Wednesday, June 1, 2005

Business Model

I was stuck in Newark for over an hour this afternoon, waiting for the train to come home, and... well, I don't know about you but I tend to get a bit uppity sitting in that shithole train station with nothing to do. Finally the train pulls in and I pick a seat and — by the way, I never, ever do this unless I'm trying to look cool — I selfishly stretched my legs across the row of seats, like they were my own personal sofa. Never mind the big, unmissable flashing signs on the train Please keep your / Feet off the seats.

Screw it, I thought. I look cool like this, even if the seats aren't wide enough for me to fully extend my legs so I'm sort of in a fetal position with the hard plastic armrest digging into my spine. But what'll I do if the Man, the big bad "any ticket purchases on this train will be assessed a five dollar surcharge" conductor comes by and tries to kill my buzz, makin me put my feets down like he be teachin me Sunday school. (Did that make any sense?)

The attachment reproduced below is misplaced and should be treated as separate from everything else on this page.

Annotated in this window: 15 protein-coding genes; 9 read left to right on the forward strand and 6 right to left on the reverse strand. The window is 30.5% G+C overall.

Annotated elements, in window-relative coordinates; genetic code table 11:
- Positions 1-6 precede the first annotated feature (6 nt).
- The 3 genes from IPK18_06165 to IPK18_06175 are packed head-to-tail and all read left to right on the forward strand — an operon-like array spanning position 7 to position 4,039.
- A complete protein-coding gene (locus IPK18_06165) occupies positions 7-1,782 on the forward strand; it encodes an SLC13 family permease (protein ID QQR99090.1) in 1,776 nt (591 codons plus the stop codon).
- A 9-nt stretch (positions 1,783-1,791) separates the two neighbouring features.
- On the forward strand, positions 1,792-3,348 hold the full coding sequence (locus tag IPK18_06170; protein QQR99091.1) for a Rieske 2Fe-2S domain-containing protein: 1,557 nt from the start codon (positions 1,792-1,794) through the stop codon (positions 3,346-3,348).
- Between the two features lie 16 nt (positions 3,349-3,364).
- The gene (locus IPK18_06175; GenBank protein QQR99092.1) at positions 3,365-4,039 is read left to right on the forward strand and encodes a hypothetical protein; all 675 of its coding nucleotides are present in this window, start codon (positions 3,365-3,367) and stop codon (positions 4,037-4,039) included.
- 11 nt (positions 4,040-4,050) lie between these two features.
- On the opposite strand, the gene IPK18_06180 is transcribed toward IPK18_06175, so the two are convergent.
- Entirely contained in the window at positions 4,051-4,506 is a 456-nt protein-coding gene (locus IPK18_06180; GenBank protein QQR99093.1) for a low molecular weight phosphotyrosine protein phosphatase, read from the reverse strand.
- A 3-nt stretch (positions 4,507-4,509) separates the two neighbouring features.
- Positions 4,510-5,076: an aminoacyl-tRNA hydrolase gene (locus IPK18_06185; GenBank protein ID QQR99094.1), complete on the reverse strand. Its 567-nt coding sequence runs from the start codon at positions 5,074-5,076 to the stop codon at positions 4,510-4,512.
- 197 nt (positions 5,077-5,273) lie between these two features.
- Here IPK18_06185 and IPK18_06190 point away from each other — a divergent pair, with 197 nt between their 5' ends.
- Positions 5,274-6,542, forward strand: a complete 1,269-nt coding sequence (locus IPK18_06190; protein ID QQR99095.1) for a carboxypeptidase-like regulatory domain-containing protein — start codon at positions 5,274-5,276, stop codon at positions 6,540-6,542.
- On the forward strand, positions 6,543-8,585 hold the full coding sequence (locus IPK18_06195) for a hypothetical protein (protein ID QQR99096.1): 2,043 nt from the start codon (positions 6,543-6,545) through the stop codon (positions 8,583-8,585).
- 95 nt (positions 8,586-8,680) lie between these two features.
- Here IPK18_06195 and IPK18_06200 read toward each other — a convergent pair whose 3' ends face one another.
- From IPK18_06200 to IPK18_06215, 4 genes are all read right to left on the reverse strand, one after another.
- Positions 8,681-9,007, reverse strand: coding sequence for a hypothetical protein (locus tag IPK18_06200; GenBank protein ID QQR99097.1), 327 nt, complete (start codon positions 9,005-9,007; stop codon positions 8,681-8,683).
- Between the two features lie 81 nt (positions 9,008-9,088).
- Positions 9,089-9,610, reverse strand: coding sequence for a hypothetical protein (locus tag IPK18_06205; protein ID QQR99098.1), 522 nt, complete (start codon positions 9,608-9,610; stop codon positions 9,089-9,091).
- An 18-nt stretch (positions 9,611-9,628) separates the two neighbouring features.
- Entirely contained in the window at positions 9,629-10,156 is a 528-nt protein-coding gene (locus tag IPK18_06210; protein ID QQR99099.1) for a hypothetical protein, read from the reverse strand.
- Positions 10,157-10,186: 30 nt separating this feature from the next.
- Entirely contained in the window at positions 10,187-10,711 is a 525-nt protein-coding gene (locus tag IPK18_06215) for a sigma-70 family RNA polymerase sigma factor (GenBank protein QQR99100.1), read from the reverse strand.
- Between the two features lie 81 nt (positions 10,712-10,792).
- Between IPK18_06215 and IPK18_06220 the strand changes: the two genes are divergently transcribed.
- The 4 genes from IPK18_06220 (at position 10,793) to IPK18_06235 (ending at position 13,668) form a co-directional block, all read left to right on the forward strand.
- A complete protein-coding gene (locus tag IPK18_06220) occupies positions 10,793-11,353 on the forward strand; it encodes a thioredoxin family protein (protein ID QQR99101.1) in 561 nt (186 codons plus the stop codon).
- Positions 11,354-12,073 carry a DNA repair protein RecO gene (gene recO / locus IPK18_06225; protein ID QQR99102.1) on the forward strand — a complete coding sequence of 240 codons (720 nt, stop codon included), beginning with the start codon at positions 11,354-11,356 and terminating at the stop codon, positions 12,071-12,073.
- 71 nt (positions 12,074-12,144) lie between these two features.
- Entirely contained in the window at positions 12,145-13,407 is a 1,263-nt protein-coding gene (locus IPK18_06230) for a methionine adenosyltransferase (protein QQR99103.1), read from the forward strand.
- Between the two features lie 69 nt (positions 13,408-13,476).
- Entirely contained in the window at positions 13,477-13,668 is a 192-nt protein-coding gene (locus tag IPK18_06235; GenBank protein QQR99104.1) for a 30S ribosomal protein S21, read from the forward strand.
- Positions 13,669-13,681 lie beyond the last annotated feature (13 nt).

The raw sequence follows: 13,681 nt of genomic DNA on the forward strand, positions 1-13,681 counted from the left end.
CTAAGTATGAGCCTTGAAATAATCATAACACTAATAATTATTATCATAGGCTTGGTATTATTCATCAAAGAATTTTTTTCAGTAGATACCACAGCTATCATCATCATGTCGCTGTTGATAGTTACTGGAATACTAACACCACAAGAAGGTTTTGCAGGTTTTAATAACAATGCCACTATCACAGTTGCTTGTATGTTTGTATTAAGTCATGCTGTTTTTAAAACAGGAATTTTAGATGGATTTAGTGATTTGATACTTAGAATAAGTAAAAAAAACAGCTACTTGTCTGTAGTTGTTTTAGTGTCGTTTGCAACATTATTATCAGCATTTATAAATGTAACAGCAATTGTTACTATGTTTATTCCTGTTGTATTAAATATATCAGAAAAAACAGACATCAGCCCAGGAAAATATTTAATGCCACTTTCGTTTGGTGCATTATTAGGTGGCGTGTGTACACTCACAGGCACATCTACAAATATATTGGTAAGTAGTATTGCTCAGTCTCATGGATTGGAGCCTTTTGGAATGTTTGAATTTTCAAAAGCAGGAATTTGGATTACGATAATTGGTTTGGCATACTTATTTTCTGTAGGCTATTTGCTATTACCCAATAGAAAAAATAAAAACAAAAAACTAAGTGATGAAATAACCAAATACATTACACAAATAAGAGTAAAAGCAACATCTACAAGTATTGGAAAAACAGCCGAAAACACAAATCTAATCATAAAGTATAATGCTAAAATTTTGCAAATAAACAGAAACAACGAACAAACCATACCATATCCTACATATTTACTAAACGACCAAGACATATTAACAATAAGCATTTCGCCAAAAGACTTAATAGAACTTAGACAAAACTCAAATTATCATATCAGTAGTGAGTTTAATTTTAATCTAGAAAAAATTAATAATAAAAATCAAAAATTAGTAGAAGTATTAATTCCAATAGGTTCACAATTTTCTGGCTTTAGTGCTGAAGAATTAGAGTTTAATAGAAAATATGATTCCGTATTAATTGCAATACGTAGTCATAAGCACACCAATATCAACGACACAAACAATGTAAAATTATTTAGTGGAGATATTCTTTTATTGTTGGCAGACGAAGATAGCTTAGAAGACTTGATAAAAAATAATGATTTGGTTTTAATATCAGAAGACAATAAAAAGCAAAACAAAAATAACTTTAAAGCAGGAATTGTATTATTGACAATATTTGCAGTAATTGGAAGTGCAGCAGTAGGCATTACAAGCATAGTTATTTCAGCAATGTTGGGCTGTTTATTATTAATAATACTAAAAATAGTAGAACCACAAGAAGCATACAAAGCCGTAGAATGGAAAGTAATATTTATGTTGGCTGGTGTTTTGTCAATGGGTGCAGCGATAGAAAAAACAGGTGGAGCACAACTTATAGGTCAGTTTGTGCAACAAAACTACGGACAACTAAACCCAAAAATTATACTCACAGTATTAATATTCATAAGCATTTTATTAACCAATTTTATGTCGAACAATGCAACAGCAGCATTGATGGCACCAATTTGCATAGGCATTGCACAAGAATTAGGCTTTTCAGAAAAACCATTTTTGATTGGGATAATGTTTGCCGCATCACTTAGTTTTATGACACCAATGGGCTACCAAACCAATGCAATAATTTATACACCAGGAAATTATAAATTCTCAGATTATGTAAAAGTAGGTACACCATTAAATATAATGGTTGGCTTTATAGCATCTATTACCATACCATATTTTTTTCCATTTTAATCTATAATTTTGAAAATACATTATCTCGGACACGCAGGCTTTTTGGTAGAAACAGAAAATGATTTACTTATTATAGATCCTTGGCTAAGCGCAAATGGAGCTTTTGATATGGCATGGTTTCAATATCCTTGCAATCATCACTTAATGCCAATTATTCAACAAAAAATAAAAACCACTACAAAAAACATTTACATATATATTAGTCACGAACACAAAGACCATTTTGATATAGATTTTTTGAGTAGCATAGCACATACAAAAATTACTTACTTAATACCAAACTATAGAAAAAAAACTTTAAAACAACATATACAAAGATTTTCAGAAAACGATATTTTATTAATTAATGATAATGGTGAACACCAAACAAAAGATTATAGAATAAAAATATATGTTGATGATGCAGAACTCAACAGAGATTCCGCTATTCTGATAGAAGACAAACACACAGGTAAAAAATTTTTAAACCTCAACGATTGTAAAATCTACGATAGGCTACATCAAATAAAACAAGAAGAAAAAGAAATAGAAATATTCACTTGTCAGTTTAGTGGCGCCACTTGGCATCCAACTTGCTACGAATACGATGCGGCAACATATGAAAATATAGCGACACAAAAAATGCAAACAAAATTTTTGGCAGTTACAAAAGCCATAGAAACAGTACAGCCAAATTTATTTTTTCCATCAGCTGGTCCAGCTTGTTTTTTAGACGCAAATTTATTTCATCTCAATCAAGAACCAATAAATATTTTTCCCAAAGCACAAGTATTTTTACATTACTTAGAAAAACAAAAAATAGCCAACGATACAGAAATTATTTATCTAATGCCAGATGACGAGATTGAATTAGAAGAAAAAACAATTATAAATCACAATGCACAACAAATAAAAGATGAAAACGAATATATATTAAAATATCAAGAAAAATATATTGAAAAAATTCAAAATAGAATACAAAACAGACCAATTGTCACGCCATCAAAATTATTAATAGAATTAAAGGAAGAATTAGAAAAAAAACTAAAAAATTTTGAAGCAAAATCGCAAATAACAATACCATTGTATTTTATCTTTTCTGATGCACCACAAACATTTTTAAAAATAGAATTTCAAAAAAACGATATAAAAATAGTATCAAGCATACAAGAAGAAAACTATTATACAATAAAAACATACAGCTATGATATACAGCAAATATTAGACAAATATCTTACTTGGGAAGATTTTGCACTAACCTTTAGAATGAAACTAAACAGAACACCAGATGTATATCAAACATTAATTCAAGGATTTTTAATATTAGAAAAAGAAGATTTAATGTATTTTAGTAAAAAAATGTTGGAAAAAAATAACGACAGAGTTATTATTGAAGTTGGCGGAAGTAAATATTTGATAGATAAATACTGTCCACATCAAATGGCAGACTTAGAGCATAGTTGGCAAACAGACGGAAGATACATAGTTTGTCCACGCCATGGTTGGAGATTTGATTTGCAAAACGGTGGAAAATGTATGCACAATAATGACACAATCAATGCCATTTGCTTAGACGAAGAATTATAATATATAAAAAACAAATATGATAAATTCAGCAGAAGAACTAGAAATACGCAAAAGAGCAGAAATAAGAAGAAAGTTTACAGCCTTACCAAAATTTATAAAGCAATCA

Here's what I'd do: I wouldn't even look up at him and I'd just mutter under my breath, "Bite me."

No, what I'd actually do is put my feet down sheepishly, and then feel like a wuss. But at least I'd put them back on the seat once the conductor left.

So what I was thinking is that I need a way to say bite me to the world without actually having to say bite me. And out of that was born my brilliant marketing idea: t-shirts with messages that tell everybody looking at you where they can shove it. We already have bite me, but how about here's a finger for you and i'm looking at you but i'm seeing crap and short and to the point fuck everyone. The target market would be jaded post-graduates who haven't outgrown their teen angst yet.

I figure this way, instead of physically telling the conductor to bite me and opening myself up for a witty retort, I could just point to the shirt. If the line really took off, we might even extend it to, say, hats with the inspirational message read the shirt. Then I could point to the hat when getting hassled by authority figures.

I'm seeing a whole new trend of Goth kids coming to school with black nail polish, black eyeliner, their wardrobes a convoluted diagram of pithy insults, rants, and disaffected poetry about death and how fake everyone is. Man, that would really show the establishment.